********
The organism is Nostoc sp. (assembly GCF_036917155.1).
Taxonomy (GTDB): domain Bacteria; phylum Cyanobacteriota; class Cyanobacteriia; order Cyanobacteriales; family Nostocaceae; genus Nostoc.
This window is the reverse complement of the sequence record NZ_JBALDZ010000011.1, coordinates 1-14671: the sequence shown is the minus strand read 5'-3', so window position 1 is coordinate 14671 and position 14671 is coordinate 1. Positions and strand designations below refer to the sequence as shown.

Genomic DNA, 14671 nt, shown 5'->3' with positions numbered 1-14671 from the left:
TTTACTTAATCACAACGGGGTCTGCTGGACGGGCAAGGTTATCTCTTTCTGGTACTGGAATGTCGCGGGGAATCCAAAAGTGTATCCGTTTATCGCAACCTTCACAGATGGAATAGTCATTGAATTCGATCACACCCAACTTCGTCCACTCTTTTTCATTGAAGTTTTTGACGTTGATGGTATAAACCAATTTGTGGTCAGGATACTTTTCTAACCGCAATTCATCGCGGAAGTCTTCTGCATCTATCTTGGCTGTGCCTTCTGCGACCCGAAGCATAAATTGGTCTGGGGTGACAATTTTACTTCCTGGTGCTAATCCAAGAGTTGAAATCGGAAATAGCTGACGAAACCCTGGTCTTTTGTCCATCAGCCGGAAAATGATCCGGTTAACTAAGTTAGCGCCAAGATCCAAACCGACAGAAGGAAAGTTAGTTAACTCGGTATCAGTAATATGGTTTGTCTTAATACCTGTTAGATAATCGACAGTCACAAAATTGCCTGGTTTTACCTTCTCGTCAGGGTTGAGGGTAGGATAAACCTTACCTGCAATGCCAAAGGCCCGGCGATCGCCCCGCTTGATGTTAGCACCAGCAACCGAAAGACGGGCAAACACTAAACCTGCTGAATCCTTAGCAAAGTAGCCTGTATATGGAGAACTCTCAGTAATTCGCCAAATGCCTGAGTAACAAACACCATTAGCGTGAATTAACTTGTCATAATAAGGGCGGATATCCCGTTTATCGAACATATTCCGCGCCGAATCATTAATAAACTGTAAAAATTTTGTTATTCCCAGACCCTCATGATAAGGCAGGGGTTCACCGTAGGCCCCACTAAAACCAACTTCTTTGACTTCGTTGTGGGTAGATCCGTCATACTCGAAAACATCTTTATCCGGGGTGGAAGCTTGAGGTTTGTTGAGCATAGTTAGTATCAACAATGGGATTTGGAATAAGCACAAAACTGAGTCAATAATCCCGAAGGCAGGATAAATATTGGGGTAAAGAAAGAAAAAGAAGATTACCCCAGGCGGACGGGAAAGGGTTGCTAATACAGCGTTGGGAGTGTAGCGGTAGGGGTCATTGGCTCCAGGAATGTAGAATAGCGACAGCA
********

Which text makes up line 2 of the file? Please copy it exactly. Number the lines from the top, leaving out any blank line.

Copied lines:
Taxonomy (GTDB): domain Bacteria; phylum Cyanobacteriota; class Cyanobacteriia; order Cyanobacteriales; family Nostocaceae; genus Nostoc.